O ye Corinthians, our mouth is open unto you, our heart is enlarged.
Ye are not straitened in us, but ye are straitened in your own bowels.
Now for a recompence in the same, (I speak as unto my children,) be ye also enlarged. 2 Cor. 6:11-13
It is not easy to keep an open heart. As children of God there are many situations that come our way and tempt us to close our hearts. Concerning the purity of our hearts, we are constantly ‘kept on our toes’, so to speak. The Bible clearly tells us to be vigilant. We must be vigilant in guarding our hearts because there is an enemy who wants to pollute them.
It was not easy for the Apostle Paul to keep his heart open and pure towards the Corinthians. This was a church that was a big headache to Paul. True, they had an overflow of the gifts of the Holy Spirit; but we know that these are not always a reflection of the work of Christ in men’s hearts. They are gifts, mark that. But the work of the cross in our hearts requires obedience of a different kind.
The Corinthian church was not carrying the cross well. In other words, they were not “boasting” in the cross. They were not careful to nail their flesh to the cross, and as a result the flesh had a field day terrorizing that church (more like Goliath did to the Israelites before David despatched of him).
Let us do a partial listing of the things that were wrong with this mega-church of the early days.
In the first place, there were false apostles in their midst who were doing all in their power to discredit Paul’s ministry. They wanted to “overthrow” Paul because they thought the Kingdom of God was about competition.
Secondly, this church was filled with every kind of sin, as we saw in our last post. Rivalry, envy, discord and many other such things flowed liberally from their hearts.
Thirdly, as a result of their bad hearts, the Corinthian church was the stingiest church on the planet. One year after they had promised to raise financial support for the poor saints in Jerusalem, they hadn’t sent a dime! You can read about all that in 2 Corinthians chapters 8 and 9 – and contrast that with the large-heartedness of the Macedonian church that we read of in the same chapters.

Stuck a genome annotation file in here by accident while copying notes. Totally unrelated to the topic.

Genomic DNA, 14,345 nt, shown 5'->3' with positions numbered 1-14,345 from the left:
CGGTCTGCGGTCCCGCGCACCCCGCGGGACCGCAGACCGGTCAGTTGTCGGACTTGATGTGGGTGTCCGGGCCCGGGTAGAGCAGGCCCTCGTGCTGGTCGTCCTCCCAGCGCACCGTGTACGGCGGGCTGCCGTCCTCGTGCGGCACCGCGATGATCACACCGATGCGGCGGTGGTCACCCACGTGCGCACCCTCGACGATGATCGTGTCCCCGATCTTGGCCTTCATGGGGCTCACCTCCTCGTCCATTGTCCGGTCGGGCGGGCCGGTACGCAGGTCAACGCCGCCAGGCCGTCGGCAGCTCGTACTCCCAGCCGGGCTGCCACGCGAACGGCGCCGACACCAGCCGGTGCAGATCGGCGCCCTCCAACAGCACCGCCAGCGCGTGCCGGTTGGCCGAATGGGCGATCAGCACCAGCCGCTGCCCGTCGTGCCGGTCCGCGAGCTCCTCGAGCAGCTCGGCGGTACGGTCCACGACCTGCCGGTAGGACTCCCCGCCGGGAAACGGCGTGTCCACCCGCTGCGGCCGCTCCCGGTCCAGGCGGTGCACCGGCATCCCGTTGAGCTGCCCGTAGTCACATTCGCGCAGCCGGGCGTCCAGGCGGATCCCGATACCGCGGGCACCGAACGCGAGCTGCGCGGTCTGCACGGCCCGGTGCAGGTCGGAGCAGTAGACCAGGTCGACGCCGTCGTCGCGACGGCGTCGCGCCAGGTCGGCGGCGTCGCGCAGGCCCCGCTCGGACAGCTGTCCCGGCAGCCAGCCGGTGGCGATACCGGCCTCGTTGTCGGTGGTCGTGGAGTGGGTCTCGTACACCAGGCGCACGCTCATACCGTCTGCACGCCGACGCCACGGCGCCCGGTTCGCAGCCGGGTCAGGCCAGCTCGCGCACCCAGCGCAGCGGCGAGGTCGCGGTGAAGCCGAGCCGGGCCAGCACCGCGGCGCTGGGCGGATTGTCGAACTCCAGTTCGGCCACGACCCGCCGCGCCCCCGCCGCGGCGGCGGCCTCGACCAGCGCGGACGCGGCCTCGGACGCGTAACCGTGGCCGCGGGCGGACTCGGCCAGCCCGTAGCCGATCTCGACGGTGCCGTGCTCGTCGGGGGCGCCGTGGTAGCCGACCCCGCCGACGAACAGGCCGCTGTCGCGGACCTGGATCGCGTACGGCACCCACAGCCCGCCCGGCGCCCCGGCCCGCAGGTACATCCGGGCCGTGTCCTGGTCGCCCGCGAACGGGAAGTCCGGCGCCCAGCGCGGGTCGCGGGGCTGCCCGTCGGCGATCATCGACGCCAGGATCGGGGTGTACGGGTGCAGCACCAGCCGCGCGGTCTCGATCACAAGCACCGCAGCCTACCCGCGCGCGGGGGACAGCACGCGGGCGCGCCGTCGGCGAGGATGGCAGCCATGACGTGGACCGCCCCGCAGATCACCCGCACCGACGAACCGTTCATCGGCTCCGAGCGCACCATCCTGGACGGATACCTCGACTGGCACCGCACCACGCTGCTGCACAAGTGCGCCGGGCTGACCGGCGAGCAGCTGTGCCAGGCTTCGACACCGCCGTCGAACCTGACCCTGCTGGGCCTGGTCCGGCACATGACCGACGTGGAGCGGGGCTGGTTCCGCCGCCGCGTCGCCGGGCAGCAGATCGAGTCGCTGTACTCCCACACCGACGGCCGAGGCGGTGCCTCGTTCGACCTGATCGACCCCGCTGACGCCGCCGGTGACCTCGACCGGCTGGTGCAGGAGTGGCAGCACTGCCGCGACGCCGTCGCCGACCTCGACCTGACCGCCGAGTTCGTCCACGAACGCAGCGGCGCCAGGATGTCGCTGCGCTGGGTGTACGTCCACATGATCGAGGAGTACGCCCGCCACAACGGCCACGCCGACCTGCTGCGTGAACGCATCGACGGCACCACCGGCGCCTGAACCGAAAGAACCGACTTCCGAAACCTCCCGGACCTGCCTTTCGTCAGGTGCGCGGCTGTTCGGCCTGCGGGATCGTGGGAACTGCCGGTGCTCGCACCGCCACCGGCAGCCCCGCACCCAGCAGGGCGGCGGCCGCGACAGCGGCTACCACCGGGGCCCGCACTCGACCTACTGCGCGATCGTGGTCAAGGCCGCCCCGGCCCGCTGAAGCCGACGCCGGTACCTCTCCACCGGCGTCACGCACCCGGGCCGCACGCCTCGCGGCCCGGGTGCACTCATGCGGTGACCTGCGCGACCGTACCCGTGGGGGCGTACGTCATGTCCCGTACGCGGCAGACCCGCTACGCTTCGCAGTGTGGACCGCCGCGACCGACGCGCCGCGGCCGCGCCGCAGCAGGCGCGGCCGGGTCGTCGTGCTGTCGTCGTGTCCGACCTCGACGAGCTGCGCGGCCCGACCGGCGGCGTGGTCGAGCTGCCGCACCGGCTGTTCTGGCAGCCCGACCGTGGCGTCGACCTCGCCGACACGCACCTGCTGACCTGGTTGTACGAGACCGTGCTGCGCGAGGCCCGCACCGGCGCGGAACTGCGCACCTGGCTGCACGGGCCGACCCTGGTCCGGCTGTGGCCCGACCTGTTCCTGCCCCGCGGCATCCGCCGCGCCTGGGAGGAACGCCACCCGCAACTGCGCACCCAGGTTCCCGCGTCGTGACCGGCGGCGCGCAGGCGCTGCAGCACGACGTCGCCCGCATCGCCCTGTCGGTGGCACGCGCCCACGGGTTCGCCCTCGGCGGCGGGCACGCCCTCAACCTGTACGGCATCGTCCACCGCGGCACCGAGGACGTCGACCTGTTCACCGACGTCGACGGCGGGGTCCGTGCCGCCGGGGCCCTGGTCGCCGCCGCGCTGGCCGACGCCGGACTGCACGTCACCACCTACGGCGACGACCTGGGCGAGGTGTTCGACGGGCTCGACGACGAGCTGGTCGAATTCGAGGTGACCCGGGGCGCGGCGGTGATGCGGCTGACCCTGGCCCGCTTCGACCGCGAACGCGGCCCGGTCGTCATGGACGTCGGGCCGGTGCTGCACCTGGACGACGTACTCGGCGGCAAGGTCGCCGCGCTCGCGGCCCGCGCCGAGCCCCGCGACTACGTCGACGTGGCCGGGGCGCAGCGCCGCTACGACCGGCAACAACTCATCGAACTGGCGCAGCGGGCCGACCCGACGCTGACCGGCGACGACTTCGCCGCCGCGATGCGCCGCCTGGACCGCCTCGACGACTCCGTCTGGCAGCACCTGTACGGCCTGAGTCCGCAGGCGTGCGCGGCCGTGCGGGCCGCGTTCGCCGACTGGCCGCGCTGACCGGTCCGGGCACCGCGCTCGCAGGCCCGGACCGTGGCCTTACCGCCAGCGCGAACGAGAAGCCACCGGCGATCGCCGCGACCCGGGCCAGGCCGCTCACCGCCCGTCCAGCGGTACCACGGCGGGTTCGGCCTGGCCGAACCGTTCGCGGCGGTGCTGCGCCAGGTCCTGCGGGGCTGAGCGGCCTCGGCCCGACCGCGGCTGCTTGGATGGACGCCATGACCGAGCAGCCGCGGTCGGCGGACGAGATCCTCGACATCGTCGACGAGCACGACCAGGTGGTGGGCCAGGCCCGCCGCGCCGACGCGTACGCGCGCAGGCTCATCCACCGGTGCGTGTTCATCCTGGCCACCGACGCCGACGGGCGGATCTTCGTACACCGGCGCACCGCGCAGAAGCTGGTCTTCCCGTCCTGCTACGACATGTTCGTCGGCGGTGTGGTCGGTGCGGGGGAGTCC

And yet despite all these problems, Paul’s generosity of spirit towards them did not waver or lessen. He was rich in grace, and he directed this richness towards them.
The classic example of this is Paul asking the Corinthians to forgive the brother they had earlier thrown out of church for sleeping with his father’s wife. That was love in action.
We can learn something from Paul and the apostles. We can learn to desire the grace of God in our hearts so that we may know how to deal with sin in the church with a heart of love.
Much of the time we are men and women of law. We have no grace in our hearts and we therefore end up “crushing” people. We react with anger and indecision. We lash out at that brother or sister, forgetting that love strives to feel the heart of the sinner.
But when we have grace, we can bring healing even to the most odious of situations. This was why Paul’s ministry was so powerful.
Paul says, “Receive us; we have wronged no man, we have corrupted no man, we have defrauded no man” (2 Cor. 7:2). Not many ministers of the gospel can claim those words for themselves. But Paul was bold towards the Corinthians because he carried grace towards them.
In the final analysis, we are called upon to minister to one another with a heart of love. There was no other way the Apostle Paul could have become an effective minister to the Corinthians apart from carrying an open heart, a heart of grace. That is what a working of the cross does to us – it gives us a heart of grace.